Steam Plant owner gets probation, fine for asbestos violation

John Riazzi in the basement of the Steam Plant during its renovation in 2016. CORNELIUS FROLIK / STAFF
John Riazzi in the basement of the Steam Plant during its renovation in 2016. CORNELIUS FROLIK / STAFF

The owner of the Steam Plant this week was sentenced to two years of probation and fined $40,000 for illegally removing asbestos-containing material from a roof of the popular downtown Dayton venue.

John Riazzi, the owner and operator of St. Peters Partners LLC, pleaded guilty in July to a federal felony charge of failing to thoroughly inspect the facility at 617 E. Third St. prior to renovation.

Federal officials said Riazzi, the owner of a wealth management firm, knew or should have known the roof contained asbestos and he did not have it inspected prior to its removal in 2016, as the law requires.

MORE: Dayton Steam Plant owner pleads guilty in asbestos case

Riazzi hired two workers to remove the roofing over a weekend in the summer of 2016.

Under the law, Riazzi could have faced five years in prison, three years of supervised released and a $250,000 fine.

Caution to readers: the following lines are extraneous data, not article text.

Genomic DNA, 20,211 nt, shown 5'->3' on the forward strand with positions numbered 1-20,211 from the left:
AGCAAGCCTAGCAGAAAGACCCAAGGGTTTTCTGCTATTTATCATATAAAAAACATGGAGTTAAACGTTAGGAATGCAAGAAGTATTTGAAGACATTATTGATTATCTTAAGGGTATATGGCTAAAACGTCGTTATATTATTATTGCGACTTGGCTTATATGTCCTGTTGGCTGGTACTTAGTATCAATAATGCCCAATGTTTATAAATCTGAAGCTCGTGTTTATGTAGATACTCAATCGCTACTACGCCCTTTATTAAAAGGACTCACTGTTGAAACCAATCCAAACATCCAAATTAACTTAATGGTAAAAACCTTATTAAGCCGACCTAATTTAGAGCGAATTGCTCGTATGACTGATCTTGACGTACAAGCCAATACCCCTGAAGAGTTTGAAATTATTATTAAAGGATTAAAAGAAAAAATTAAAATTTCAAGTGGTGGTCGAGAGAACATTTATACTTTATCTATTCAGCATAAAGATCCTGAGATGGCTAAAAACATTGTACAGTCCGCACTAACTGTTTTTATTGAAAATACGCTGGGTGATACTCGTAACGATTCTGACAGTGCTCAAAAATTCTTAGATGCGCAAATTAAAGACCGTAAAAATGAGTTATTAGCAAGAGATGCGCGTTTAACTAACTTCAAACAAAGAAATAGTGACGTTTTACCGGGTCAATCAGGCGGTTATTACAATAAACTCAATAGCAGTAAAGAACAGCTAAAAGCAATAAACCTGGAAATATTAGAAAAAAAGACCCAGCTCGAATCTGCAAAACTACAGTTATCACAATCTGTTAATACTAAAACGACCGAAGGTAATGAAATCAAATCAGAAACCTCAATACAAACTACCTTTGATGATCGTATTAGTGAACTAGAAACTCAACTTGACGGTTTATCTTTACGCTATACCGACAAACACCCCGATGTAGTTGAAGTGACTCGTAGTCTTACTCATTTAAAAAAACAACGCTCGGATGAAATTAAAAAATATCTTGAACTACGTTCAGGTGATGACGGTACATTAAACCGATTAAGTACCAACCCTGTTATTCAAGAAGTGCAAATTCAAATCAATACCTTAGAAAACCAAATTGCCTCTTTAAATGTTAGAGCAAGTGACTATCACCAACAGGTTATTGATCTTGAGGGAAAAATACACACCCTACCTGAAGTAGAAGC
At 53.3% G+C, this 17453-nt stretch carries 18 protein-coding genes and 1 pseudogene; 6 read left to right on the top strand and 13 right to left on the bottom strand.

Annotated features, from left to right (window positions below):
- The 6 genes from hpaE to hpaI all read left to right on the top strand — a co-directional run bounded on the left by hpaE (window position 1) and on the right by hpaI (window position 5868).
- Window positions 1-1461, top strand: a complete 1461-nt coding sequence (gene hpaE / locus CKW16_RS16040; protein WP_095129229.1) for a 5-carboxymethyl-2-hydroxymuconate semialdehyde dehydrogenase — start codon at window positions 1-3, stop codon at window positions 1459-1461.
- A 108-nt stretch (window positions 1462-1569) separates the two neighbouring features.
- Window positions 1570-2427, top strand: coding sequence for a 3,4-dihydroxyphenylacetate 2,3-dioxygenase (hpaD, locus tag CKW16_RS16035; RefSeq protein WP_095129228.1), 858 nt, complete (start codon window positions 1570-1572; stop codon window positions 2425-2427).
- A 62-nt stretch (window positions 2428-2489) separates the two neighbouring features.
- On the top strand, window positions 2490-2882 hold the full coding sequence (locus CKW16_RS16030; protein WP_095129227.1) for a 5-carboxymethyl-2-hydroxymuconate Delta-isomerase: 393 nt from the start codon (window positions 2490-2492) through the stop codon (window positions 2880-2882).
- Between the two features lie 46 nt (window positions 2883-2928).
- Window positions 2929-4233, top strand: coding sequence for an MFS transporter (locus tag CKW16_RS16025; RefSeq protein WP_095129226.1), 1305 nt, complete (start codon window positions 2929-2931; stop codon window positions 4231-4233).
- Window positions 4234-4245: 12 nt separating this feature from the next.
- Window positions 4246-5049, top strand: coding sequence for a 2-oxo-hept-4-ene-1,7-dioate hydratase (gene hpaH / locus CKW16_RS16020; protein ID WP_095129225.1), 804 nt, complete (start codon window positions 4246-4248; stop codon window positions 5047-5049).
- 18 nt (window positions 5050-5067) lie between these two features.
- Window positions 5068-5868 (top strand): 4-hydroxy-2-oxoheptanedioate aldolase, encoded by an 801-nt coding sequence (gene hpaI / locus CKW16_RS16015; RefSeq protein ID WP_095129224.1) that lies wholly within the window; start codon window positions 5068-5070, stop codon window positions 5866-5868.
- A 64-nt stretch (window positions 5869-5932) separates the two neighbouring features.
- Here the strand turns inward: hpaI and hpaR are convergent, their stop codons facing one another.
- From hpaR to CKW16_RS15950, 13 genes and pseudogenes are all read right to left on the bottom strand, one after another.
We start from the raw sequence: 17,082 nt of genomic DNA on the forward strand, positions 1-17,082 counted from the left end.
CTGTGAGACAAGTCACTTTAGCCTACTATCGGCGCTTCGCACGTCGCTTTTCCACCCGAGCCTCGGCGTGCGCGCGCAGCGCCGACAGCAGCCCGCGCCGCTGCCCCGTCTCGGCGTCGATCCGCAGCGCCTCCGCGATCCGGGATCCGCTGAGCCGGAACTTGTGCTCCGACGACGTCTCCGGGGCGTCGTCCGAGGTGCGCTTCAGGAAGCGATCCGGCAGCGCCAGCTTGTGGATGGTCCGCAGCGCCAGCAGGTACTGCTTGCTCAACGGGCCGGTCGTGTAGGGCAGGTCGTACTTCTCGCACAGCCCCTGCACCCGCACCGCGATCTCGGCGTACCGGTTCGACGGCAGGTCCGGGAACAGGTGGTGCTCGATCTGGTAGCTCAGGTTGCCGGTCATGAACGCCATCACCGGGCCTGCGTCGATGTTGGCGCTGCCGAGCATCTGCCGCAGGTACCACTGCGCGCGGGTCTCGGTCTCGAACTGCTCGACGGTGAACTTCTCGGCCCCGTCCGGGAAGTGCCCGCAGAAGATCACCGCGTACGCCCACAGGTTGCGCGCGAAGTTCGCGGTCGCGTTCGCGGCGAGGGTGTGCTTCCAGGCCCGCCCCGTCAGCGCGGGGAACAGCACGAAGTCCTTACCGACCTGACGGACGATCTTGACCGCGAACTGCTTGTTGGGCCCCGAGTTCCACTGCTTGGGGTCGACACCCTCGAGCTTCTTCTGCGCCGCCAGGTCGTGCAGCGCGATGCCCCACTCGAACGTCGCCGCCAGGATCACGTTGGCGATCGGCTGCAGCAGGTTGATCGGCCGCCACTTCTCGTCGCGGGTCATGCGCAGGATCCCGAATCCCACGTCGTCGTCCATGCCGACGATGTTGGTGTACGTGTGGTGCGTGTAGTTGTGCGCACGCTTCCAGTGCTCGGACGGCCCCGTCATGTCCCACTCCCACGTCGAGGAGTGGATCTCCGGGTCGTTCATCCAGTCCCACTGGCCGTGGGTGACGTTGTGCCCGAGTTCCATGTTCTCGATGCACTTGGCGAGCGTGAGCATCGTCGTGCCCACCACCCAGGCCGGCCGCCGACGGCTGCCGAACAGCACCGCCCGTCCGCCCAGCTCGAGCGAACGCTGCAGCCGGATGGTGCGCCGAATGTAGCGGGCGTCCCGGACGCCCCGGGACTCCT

Riazzi invested nearly $3.7 million to renovate the Steam Plant into offices and a popular upscale event venue.

Earlier this year, Assistant Attorney General Jeffrey Bossert Clark for the Justice Department’s Environment and Natural Resources Division said Riazzi purposefully cut corners and put the workers he hired at risk.

In a statement, Riazzi said he accepts responsibility for his actions but did not intend to cause harm and did not know or believe asbestos inspection was required.

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Riazzi said he had good reason to think there was not asbestos on the property because roofing materials were treated as ordinary construction debris when the city of Dayton did demo work on the property before transferring it to him for $10.

Riazzi also said multiple asbestos evaluation specialists over the years concluded through testing that no dangerous and “friable” asbestos roofing materials were present. The original power plant had four roofs.

Riazzi filed a civil lawsuit against a contractor. In it, he said that a survey the company oversaw that allegedly showed the roof contained asbestos was false and did not actually sample the roofing materials.

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